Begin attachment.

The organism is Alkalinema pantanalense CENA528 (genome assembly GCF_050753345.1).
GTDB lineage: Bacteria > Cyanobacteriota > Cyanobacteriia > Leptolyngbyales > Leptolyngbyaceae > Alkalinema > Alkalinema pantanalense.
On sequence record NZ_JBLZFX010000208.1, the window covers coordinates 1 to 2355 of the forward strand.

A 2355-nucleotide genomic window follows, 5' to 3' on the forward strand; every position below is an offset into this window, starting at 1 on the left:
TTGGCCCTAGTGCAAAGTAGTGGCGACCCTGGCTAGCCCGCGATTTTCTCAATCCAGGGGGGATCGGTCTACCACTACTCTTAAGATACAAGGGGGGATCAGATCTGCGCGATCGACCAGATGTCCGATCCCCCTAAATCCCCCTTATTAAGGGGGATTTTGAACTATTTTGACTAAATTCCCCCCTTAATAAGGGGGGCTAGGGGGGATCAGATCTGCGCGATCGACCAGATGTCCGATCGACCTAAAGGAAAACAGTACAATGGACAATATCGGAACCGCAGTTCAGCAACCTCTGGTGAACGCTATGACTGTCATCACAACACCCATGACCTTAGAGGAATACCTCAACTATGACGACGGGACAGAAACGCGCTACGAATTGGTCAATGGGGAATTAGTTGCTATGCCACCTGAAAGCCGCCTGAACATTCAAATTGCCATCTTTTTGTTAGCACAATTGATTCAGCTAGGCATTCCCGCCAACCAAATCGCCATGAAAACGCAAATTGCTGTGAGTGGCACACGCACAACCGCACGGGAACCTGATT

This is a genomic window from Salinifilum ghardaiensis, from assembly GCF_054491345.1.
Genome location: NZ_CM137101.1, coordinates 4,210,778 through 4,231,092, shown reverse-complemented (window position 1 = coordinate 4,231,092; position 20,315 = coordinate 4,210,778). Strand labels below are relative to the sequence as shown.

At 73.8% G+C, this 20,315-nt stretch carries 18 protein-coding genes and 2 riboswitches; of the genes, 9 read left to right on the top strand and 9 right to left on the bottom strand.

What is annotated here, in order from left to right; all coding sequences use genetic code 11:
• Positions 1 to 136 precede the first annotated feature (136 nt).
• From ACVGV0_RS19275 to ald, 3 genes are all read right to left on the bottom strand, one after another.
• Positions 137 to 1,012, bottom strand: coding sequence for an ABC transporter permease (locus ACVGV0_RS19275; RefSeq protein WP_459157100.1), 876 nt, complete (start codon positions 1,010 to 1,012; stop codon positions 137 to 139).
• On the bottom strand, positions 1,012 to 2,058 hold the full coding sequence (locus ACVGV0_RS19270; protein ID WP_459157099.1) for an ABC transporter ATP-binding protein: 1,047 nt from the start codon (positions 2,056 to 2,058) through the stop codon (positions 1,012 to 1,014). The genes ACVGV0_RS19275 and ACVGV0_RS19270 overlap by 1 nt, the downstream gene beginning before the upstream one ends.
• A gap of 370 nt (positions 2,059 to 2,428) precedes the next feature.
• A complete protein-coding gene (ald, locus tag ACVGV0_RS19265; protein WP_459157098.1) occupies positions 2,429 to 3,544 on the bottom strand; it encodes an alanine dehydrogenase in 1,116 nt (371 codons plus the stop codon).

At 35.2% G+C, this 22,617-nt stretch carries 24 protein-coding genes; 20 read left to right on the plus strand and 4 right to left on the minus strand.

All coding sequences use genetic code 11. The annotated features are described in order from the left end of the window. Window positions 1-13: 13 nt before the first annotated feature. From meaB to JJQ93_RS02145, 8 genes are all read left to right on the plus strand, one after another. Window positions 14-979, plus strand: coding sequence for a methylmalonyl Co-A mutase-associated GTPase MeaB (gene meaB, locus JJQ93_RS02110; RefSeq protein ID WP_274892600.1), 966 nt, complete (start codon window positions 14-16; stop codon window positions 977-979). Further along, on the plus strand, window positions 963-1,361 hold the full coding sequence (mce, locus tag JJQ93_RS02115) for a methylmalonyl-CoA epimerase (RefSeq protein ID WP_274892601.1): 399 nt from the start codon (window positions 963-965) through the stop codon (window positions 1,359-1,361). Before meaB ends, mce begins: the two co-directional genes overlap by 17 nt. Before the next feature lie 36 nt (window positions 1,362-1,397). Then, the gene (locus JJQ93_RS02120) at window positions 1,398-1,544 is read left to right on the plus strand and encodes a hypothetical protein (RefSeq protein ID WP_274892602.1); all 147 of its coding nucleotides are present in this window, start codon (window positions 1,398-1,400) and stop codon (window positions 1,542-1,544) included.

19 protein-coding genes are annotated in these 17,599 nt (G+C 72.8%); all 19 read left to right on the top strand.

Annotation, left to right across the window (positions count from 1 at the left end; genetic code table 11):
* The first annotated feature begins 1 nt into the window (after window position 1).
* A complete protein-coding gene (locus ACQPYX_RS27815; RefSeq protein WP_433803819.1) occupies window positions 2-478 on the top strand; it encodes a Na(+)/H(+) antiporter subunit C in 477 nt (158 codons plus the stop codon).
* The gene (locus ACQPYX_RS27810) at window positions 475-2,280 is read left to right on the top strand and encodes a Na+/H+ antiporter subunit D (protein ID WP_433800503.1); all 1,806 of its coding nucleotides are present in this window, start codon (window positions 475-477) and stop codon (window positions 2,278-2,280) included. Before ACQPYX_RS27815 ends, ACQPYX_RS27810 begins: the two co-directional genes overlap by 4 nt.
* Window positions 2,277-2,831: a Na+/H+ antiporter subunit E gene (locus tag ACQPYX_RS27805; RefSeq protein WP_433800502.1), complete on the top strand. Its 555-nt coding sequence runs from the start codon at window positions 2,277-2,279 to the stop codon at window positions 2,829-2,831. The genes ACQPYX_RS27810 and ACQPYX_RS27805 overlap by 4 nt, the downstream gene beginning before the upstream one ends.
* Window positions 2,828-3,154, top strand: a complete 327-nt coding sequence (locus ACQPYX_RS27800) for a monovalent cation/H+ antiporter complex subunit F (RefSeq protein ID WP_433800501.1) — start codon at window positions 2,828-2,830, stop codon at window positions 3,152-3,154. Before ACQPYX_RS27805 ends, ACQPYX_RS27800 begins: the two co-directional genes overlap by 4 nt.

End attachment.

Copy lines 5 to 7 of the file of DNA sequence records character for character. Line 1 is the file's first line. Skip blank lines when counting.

TTGGCCCTAGTGCAAAGTAGTGGCGACCCTGGCTAGCCCGCGATTTTCTCAATCCAGGGGGGATCGGTCTACCACTACTCTTAAGATACAAGGGGGGATCAGATCTGCGCGATCGACCAGATGTCCGATCCCCCTAAATCCCCCTTATTAAGGGGGATTTTGAACTATTTTGACTAAATTCCCCCCTTAATAAGGGGGGCTAGGGGGGATCAGATCTGCGCGATCGACCAGATGTCCGATCGACCTAAAGGAAAACAGTACAATGGACAATATCGGAACCGCAGTTCAGCAACCTCTGGTGAACGCTATGACTGTCATCACAACACCCATGACCTTAGAGGAATACCTCAACTATGACGACGGGACAGAAACGCGCTACGAATTGGTCAATGGGGAATTAGTTGCTATGCCACCTGAAAGCCGCCTGAACATTCAAATTGCCATCTTTTTGTTAGCACAATTGATTCAGCTAGGCATTCCCGCCAACCAAATCGCCATGAAAACGCAAATTGCTGTGAGTGGCACACGCACAACCGCACGGGAACCTGATT

This is a genomic window from Salinifilum ghardaiensis, from assembly GCF_054491345.1.
Genome location: NZ_CM137101.1, coordinates 4,210,778 through 4,231,092, shown reverse-complemented (window position 1 = coordinate 4,231,092; position 20,315 = coordinate 4,210,778). Strand labels below are relative to the sequence as shown.